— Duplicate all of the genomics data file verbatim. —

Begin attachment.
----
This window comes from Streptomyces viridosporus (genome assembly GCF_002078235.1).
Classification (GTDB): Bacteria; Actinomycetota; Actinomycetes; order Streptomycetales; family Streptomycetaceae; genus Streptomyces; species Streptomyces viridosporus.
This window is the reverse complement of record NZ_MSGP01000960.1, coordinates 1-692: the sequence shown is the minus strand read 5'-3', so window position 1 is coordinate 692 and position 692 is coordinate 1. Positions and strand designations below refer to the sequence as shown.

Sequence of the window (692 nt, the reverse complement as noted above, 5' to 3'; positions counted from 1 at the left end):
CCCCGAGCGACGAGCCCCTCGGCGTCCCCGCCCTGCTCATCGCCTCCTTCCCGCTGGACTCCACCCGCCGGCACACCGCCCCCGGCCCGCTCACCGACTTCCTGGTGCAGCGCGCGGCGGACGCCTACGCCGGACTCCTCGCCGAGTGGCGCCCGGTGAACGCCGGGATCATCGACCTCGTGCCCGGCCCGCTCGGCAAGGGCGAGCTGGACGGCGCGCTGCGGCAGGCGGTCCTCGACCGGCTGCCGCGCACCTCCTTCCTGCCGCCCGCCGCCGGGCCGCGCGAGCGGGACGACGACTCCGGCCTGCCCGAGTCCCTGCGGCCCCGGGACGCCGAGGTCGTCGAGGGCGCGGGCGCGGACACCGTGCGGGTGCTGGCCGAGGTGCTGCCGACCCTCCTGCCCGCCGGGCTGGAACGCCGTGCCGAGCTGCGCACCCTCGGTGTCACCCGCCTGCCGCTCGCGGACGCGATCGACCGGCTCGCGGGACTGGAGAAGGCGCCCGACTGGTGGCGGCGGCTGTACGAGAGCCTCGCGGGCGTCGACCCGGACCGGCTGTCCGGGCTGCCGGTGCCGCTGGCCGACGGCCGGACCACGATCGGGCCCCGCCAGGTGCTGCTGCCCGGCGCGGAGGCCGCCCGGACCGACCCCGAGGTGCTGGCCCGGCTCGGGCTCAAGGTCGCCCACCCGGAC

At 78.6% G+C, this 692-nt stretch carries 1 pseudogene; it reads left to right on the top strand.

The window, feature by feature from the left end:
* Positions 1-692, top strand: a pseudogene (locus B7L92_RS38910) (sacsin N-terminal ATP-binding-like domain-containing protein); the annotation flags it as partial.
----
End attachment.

This window comes from Streptomyces viridosporus (genome assembly GCF_002078235.1).
Classification (GTDB): Bacteria; Actinomycetota; Actinomycetes; order Streptomycetales; family Streptomycetaceae; genus Streptomyces; species Streptomyces viridosporus.
This window is the reverse complement of record NZ_MSGP01000960.1, coordinates 1-692: the sequence shown is the minus strand read 5'-3', so window position 1 is coordinate 692 and position 692 is coordinate 1. Positions and strand designations below refer to the sequence as shown.

Sequence of the window (692 nt, the reverse complement as noted above, 5' to 3'; positions counted from 1 at the left end):
CCCCGAGCGACGAGCCCCTCGGCGTCCCCGCCCTGCTCATCGCCTCCTTCCCGCTGGACTCCACCCGCCGGCACACCGCCCCCGGCCCGCTCACCGACTTCCTGGTGCAGCGCGCGGCGGACGCCTACGCCGGACTCCTCGCCGAGTGGCGCCCGGTGAACGCCGGGATCATCGACCTCGTGCCCGGCCCGCTCGGCAAGGGCGAGCTGGACGGCGCGCTGCGGCAGGCGGTCCTCGACCGGCTGCCGCGCACCTCCTTCCTGCCGCCCGCCGCCGGGCCGCGCGAGCGGGACGACGACTCCGGCCTGCCCGAGTCCCTGCGGCCCCGGGACGCCGAGGTCGTCGAGGGCGCGGGCGCGGACACCGTGCGGGTGCTGGCCGAGGTGCTGCCGACCCTCCTGCCCGCCGGGCTGGAACGCCGTGCCGAGCTGCGCACCCTCGGTGTCACCCGCCTGCCGCTCGCGGACGCGATCGACCGGCTCGCGGGACTGGAGAAGGCGCCCGACTGGTGGCGGCGGCTGTACGAGAGCCTCGCGGGCGTCGACCCGGACCGGCTGTCCGGGCTGCCGGTGCCGCTGGCCGACGGCCGGACCACGATCGGGCCCCGCCAGGTGCTGCTGCCCGGCGCGGAGGCCGCCCGGACCGACCCCGAGGTGCTGGCCCGGCTCGGGCTCAAGGTCGCCCACCCGGAC

At 78.6% G+C, this 692-nt stretch carries 1 pseudogene; it reads left to right on the top strand.

The window, feature by feature from the left end:
* Positions 1-692, top strand: a pseudogene (locus B7L92_RS38910) (sacsin N-terminal ATP-binding-like domain-containing protein); the annotation flags it as partial.